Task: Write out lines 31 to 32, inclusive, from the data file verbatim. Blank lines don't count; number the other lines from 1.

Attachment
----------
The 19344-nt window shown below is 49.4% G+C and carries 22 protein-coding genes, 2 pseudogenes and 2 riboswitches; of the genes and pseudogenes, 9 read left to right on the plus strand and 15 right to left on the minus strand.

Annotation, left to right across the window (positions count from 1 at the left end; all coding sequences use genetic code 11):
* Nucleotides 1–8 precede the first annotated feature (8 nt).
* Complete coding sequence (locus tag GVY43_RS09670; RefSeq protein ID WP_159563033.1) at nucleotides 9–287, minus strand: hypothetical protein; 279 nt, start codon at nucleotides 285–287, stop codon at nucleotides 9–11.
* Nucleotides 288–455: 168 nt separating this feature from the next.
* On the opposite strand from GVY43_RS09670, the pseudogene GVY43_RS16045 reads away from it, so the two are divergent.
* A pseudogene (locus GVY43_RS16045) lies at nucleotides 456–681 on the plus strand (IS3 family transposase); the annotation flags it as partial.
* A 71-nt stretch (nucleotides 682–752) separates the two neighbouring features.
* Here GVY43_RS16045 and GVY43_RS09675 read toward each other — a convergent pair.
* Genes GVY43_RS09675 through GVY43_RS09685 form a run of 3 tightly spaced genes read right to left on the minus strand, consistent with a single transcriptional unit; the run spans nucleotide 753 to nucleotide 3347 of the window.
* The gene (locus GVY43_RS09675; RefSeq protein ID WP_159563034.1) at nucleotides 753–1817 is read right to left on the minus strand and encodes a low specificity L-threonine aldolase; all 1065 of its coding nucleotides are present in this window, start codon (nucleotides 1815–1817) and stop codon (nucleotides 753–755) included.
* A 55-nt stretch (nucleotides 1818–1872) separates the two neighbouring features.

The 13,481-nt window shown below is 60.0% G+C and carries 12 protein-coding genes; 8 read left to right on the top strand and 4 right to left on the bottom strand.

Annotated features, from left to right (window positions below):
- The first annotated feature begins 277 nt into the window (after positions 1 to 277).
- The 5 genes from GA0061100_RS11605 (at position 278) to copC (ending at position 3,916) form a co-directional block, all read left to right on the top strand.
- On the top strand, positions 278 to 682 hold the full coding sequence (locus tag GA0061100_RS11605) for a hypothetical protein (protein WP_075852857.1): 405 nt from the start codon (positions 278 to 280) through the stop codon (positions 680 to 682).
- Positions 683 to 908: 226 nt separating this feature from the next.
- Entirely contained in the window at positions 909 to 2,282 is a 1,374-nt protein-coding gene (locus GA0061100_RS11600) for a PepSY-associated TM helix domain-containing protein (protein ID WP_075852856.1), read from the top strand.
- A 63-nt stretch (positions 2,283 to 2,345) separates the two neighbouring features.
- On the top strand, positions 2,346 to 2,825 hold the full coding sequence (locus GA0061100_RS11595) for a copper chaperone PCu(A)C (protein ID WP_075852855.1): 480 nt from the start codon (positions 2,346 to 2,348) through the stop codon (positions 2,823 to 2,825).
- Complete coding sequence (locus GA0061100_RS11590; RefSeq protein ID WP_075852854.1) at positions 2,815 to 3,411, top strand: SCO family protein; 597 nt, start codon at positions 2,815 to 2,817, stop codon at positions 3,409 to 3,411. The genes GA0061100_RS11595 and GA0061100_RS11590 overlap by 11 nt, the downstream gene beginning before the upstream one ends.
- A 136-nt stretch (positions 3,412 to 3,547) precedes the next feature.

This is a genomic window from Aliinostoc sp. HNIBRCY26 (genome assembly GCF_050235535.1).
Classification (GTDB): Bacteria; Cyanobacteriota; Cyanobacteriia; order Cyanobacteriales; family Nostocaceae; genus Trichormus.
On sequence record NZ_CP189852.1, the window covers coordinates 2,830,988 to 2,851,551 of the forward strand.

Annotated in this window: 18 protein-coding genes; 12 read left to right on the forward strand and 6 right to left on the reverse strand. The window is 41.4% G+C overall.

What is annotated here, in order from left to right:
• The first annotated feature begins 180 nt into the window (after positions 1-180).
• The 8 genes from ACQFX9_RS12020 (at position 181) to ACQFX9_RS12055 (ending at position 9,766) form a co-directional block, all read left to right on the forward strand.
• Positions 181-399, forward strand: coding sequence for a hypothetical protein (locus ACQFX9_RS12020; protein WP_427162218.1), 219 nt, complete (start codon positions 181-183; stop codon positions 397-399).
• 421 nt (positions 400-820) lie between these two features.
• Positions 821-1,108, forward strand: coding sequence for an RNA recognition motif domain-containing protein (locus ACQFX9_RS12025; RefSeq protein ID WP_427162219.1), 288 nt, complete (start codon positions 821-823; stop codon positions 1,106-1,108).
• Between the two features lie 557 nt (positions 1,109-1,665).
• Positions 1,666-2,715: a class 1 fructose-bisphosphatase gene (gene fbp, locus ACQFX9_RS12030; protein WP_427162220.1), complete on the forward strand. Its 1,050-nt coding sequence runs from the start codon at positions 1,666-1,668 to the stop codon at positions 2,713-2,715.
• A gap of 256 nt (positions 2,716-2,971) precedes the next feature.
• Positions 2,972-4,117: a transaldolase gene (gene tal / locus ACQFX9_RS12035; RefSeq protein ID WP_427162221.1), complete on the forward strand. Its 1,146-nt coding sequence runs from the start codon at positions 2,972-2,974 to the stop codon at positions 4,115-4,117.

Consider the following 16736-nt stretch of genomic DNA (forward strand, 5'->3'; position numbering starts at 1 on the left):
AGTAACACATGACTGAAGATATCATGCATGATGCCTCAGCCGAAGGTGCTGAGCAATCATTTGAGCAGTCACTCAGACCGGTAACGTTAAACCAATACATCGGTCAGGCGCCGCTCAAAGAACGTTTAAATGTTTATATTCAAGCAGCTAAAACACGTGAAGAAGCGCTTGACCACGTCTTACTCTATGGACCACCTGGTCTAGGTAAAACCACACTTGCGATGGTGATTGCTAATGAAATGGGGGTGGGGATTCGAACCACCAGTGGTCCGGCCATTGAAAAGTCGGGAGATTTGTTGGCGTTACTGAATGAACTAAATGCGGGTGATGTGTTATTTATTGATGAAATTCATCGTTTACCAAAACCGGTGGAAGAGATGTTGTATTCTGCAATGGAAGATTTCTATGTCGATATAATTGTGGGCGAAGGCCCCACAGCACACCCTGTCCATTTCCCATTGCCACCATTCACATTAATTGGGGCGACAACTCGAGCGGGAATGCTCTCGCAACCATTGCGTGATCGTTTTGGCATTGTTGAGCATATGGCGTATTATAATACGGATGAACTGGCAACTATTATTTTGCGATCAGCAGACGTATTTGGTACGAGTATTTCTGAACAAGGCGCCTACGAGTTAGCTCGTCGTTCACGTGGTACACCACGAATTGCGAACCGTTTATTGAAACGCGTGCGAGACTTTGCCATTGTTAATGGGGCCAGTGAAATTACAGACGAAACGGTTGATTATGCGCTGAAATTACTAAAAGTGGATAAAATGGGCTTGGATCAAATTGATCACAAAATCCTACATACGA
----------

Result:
• Positions 181-399, forward strand: coding sequence for a hypothetical protein (locus ACQFX9_RS12020; protein WP_427162218.1), 219 nt, complete (start codon positions 181-183; stop codon positions 397-399).
• 421 nt (positions 400-820) lie between these two features.